2016 saw the launch of Taking Part’s Neighbourhood Theatre Company, which remains central to our work today. The company was established to enable us to develop our work with the people on our doorstep, and help us get as many people as possible involved, particularly if they are vulnerable and isolated. Neighbourhood Theatre members act as ambassadors, advocates and consultants on Taking Part’s work. They also attend events at the theatre and participate in projects throughout the year.
The Curtain was inspired by the Young Vic’s Main House production of Blue/Orange, Taking Part worked with members of our local community within Southwark and Lambeth who were unpaid carers, multilingual or had had strokes and suffered from aphasia to explore the play’s themes around communication and identity. The result was a devised piece, directed by Rachel Lincoln, designed by Alison Neighbour and written by Eve Leigh and the company. It is called The Curtain.
Working with three hearing impaired schools in London, Dr Orange/Dr Blue was a parallel production to Joe Penhall’s Blue/Orange directed by Alex Byrne and Michael Judge. Following seven weeks of workshops with the schools, young people worked alongside NIE ensemble actors and performed at the Young Vic in July 2016.
Start Swimming was a parallel production, created in response to the main house production Why It's Kicking Off Everywhere. It was written by James Fritz and directed by Ola Ince. It explored themes of occupation, revolution and the future of our youth.
One step away from disaster, there’s only one instruction: start swimming.
Sing Before You Speak Again was an original show written by Deanna Roger, composed by Joseph Atkins and directed by Thomas Martin. Inspired by the main house production of Wings, Sing Before You Speak Again was developed through workshops with people living with neurological conditions such as aphasia, dementia or Parkinson’s, and was performed by a choir of local adults.
The Go Between was a Taking Part community show inspired by Isango Ensemble's A Man of Good Hope. The beautiful collaboration between director Anna Girvan, writer Archie Maddocks and participants who were homeless or had experienced homelessness in the past explored what home means to all of us. The Go Between also featured a photography exhibition by Jordan Lee, a photographer who spent 3 months with the company documenting the process from devising and rehearsals to the full production.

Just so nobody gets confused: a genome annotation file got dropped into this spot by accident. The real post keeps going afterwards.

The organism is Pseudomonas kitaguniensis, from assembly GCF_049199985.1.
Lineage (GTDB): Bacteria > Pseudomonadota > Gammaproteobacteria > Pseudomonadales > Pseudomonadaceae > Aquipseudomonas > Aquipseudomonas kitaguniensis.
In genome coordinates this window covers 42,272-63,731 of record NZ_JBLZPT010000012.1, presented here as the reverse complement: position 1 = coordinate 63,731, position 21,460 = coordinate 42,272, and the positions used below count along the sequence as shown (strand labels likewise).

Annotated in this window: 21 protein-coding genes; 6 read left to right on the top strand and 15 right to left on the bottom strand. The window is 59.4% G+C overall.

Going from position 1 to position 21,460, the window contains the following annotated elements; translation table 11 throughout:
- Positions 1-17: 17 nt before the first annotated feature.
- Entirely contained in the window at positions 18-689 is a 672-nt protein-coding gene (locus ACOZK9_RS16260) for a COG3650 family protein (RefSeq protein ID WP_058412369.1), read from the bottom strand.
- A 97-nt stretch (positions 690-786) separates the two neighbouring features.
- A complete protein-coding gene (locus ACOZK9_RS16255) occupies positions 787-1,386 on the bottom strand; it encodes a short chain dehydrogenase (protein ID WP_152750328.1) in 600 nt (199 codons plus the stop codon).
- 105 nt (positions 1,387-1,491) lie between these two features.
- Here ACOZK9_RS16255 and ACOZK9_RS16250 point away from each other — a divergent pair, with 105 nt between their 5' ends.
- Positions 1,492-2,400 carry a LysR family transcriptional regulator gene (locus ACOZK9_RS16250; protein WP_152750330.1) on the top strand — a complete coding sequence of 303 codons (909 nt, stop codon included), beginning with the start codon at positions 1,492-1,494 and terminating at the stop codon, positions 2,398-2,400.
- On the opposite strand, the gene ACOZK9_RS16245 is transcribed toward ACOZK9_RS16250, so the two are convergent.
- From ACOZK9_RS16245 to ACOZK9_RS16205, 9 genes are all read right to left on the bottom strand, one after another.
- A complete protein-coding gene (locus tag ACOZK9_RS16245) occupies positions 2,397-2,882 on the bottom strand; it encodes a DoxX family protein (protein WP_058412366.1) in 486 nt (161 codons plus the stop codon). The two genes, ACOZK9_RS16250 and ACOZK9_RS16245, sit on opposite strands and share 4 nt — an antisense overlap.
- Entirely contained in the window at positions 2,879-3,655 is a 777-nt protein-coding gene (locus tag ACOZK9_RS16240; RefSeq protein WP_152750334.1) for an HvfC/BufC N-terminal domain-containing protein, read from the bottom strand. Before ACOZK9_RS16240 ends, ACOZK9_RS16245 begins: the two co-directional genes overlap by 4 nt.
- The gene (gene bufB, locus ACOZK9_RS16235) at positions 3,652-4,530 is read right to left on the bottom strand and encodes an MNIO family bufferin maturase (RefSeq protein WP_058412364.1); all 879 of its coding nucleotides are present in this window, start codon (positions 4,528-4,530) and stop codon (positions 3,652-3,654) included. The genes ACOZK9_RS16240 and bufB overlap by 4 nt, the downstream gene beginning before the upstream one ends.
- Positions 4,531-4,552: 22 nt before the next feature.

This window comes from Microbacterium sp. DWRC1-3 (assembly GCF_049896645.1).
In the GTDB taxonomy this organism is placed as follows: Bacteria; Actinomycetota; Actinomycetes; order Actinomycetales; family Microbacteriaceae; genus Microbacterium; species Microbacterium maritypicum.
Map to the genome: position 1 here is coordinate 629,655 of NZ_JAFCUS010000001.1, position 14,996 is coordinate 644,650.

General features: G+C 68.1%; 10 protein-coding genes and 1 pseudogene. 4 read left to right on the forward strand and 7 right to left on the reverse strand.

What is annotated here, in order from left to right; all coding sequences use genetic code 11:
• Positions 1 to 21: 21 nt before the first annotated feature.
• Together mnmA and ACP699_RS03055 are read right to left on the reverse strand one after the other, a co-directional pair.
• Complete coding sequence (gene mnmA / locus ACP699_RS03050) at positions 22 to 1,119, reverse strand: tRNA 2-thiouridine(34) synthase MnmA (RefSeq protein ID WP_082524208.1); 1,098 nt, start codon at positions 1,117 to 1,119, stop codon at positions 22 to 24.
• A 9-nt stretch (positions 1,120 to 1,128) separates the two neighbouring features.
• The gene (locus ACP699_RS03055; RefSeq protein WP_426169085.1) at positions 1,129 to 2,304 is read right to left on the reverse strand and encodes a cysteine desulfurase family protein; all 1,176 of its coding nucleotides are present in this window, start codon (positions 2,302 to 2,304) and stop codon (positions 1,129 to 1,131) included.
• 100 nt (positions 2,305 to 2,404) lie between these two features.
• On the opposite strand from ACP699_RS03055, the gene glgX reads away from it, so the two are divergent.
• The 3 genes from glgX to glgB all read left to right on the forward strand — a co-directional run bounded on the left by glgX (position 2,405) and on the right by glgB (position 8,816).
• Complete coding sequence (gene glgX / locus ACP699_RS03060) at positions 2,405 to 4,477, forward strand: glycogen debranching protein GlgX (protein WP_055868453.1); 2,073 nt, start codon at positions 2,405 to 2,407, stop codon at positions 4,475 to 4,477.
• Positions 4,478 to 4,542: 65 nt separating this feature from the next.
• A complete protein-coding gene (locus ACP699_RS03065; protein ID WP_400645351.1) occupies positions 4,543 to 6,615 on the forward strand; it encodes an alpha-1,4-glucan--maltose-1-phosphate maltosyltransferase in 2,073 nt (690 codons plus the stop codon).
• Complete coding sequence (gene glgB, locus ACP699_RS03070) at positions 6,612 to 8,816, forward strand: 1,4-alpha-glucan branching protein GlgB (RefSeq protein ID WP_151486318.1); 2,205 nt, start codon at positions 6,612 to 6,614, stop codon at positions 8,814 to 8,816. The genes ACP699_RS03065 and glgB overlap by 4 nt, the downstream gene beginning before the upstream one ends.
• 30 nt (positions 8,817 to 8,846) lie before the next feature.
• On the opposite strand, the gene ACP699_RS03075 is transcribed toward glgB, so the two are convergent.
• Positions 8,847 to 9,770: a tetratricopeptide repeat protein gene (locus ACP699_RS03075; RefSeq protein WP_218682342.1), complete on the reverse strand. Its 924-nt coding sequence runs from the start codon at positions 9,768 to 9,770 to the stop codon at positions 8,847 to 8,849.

In its first incarnation, the Carnation For A Song project was as a community response to Sam Gold’s production of Fun Home. The company was made up of LGBQ Londoners, all aged 50+, who shared their stories to help build this moving musical experience. The show featured original songs and text directly inspired by their experiences. Stories ranged from being on the front line of the fight for cultural acceptance and equal rights, to present hopes for a more inclusive future. The characters grappled with the treacherous world of online dating, face up to the realities of ageing and reflect on whether they are truly seen by society. Written and directed by Megan Cronin, with music, lyrics and musical direction from Joseph Atkins.
The American Dream 2.0 was a community production written in response to the main house production of Death of A Salesman, written by Emma Dennis-Edwards and directed by Daniel Bailey. It was a politically charged dystopian play about hope, idealism and humanity.